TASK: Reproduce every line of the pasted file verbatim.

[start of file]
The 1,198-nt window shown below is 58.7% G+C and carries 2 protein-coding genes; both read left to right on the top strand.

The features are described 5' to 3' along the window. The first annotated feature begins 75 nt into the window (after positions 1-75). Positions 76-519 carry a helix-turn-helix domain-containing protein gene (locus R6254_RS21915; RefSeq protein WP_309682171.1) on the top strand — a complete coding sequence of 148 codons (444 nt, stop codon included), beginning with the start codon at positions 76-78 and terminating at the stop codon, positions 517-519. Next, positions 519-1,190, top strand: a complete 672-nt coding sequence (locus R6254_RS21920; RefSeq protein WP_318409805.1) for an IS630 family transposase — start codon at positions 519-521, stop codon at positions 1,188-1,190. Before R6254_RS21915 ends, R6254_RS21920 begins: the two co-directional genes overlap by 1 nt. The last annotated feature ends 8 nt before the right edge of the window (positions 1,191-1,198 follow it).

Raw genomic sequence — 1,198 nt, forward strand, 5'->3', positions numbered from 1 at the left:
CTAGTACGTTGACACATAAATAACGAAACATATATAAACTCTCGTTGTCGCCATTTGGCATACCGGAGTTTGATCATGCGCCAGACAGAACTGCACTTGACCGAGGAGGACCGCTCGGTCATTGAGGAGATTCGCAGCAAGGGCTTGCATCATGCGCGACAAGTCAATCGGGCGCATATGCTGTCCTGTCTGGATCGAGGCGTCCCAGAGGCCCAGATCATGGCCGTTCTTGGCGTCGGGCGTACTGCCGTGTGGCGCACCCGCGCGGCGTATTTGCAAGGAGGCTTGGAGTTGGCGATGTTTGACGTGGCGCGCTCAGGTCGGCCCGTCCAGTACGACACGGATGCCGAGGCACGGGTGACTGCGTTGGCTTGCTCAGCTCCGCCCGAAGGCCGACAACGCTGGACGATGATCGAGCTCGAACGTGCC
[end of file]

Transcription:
The 1,198-nt window shown below is 58.7% G+C and carries 2 protein-coding genes; both read left to right on the top strand.

The features are described 5' to 3' along the window. The first annotated feature begins 75 nt into the window (after positions 1-75). Positions 76-519 carry a helix-turn-helix domain-containing protein gene (locus R6254_RS21915; RefSeq protein WP_309682171.1) on the top strand — a complete coding sequence of 148 codons (444 nt, stop codon included), beginning with the start codon at positions 76-78 and terminating at the stop codon, positions 517-519. Next, positions 519-1,190, top strand: a complete 672-nt coding sequence (locus R6254_RS21920; RefSeq protein WP_318409805.1) for an IS630 family transposase — start codon at positions 519-521, stop codon at positions 1,188-1,190. Before R6254_RS21915 ends, R6254_RS21920 begins: the two co-directional genes overlap by 1 nt. The last annotated feature ends 8 nt before the right edge of the window (positions 1,191-1,198 follow it).

Raw genomic sequence — 1,198 nt, forward strand, 5'->3', positions numbered from 1 at the left:
CTAGTACGTTGACACATAAATAACGAAACATATATAAACTCTCGTTGTCGCCATTTGGCATACCGGAGTTTGATCATGCGCCAGACAGAACTGCACTTGACCGAGGAGGACCGCTCGGTCATTGAGGAGATTCGCAGCAAGGGCTTGCATCATGCGCGACAAGTCAATCGGGCGCATATGCTGTCCTGTCTGGATCGAGGCGTCCCAGAGGCCCAGATCATGGCCGTTCTTGGCGTCGGGCGTACTGCCGTGTGGCGCACCCGCGCGGCGTATTTGCAAGGAGGCTTGGAGTTGGCGATGTTTGACGTGGCGCGCTCAGGTCGGCCCGTCCAGTACGACACGGATGCCGAGGCACGGGTGACTGCGTTGGCTTGCTCAGCTCCGCCCGAAGGCCGACAACGCTGGACGATGATCGAGCTCGAACGTGCC